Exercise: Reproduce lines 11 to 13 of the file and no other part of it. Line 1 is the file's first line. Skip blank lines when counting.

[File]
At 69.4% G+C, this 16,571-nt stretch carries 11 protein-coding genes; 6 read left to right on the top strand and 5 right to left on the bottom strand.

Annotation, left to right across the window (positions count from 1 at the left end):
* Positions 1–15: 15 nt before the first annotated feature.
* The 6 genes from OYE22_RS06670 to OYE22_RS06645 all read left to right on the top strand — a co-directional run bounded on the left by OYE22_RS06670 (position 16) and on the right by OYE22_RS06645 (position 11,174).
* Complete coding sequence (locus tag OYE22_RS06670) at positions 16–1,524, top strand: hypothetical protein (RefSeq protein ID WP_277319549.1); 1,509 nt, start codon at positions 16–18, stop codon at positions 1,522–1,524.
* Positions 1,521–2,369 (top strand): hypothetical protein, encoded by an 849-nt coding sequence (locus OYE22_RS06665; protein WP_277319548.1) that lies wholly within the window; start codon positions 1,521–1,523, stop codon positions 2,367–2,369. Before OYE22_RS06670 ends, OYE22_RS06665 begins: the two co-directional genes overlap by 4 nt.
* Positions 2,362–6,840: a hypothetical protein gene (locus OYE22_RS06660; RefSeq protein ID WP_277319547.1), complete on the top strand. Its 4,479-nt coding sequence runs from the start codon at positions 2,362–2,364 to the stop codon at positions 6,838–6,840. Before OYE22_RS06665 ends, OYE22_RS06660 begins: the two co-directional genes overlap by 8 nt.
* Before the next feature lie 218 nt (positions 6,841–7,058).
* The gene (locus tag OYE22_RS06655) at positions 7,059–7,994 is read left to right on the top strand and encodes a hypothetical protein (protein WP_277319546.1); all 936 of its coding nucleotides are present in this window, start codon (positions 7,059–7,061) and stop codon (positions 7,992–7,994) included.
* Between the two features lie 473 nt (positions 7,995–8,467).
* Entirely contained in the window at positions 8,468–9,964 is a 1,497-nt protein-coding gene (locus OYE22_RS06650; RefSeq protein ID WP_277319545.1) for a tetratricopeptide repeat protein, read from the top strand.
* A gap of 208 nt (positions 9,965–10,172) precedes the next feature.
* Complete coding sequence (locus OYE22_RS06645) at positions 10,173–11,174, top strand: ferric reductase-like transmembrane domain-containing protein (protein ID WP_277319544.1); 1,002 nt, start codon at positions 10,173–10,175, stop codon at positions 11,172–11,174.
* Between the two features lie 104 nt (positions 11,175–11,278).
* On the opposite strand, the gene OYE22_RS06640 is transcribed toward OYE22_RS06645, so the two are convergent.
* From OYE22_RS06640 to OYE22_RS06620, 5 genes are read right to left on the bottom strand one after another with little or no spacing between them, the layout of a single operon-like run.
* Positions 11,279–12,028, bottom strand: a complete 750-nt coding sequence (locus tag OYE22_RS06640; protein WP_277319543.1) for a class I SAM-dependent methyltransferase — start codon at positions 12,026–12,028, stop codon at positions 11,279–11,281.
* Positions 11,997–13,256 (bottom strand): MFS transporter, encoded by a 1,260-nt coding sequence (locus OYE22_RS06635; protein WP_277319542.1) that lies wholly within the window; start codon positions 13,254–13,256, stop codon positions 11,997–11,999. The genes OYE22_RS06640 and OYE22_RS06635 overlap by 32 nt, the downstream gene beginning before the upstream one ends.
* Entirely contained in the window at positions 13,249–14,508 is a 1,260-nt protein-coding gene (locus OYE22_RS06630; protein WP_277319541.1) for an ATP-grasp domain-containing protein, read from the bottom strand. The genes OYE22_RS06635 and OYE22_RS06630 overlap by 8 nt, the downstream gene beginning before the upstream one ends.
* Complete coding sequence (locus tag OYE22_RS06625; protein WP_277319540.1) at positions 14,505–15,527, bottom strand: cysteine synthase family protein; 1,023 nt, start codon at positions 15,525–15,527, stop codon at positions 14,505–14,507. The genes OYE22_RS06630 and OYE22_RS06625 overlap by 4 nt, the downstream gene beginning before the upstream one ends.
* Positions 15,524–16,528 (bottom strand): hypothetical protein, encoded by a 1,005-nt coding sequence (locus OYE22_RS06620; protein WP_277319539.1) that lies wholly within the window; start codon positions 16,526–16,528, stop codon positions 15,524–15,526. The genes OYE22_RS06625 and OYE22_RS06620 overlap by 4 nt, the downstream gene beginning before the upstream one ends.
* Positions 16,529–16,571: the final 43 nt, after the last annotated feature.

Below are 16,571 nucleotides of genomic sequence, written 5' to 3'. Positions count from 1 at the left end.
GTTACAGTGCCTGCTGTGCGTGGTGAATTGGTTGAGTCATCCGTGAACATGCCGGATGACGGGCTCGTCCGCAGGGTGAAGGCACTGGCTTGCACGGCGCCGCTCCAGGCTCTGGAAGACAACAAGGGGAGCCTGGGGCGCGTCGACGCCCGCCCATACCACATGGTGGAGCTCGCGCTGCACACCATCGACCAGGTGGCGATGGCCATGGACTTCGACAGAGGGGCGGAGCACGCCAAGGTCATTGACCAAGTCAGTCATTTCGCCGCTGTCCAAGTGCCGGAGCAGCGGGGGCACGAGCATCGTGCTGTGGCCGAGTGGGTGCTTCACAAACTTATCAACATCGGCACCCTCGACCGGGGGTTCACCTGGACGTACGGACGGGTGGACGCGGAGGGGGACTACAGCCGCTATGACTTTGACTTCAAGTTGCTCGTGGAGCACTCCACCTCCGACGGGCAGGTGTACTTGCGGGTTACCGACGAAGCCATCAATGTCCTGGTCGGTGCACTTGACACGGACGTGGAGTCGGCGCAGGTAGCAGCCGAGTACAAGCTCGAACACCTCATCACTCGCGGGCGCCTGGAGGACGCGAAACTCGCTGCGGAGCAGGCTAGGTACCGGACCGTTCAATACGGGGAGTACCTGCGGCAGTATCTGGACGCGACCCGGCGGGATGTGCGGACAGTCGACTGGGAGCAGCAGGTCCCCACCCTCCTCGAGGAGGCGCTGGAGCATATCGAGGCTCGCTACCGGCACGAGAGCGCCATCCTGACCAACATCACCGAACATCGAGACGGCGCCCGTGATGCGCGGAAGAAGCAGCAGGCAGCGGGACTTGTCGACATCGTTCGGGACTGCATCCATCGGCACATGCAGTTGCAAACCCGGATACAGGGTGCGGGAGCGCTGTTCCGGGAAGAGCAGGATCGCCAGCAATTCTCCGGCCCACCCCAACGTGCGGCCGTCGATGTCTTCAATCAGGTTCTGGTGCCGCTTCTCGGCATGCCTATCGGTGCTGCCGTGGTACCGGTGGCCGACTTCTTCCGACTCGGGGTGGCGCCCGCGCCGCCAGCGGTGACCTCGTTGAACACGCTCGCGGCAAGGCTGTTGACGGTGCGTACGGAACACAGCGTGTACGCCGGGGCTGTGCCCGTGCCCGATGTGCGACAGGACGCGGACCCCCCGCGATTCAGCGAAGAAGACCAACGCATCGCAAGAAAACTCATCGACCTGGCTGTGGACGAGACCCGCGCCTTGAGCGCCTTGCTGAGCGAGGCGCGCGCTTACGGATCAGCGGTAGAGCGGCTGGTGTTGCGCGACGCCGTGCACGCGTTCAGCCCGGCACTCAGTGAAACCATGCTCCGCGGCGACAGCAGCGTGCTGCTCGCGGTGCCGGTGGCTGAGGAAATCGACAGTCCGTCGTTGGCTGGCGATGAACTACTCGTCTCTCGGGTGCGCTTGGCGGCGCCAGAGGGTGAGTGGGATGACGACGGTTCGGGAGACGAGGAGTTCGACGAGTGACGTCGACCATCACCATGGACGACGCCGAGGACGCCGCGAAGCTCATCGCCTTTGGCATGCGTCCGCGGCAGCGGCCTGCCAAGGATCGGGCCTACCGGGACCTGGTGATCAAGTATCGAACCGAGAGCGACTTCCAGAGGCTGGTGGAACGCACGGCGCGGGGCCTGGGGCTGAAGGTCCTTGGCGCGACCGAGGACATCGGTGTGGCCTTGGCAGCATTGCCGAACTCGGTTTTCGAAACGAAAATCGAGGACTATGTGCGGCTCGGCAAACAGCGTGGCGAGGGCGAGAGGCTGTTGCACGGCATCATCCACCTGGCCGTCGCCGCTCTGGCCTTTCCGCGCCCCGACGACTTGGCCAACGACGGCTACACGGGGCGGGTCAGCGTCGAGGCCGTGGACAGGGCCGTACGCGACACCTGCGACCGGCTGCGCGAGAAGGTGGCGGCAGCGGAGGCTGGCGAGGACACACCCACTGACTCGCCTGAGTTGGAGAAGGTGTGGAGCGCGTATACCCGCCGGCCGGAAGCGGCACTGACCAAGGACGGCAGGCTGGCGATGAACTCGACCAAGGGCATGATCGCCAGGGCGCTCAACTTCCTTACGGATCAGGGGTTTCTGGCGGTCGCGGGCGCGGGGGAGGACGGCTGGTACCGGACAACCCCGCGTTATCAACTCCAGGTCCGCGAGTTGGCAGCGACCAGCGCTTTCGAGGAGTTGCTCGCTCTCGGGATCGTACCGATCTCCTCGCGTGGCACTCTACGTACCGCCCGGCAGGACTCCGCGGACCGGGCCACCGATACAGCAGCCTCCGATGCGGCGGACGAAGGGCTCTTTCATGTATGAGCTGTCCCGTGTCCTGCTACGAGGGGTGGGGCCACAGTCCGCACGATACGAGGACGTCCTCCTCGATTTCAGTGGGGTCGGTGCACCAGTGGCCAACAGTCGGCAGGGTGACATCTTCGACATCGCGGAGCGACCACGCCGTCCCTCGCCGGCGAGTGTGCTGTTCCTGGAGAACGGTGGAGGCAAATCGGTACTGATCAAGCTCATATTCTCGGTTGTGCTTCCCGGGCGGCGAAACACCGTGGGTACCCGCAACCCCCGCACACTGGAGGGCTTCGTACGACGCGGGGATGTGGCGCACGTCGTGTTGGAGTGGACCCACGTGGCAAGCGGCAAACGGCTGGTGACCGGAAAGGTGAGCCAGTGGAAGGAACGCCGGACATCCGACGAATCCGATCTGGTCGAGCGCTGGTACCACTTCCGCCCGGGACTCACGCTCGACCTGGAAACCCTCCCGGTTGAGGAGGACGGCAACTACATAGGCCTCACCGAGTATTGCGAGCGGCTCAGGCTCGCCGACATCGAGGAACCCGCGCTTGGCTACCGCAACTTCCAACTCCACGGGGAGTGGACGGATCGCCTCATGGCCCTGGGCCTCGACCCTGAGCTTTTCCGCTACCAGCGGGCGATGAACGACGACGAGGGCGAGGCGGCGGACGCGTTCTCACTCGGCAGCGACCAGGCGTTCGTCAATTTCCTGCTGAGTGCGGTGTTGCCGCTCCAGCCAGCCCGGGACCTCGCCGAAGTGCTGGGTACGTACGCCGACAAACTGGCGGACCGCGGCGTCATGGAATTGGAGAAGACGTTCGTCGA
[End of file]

* Entirely contained in the window at positions 8,468–9,964 is a 1,497-nt protein-coding gene (locus OYE22_RS06650; RefSeq protein ID WP_277319545.1) for a tetratricopeptide repeat protein, read from the top strand.
* A gap of 208 nt (positions 9,965–10,172) precedes the next feature.
* Complete coding sequence (locus OYE22_RS06645) at positions 10,173–11,174, top strand: ferric reductase-like transmembrane domain-containing protein (protein ID WP_277319544.1); 1,002 nt, start codon at positions 10,173–10,175, stop codon at positions 11,172–11,174.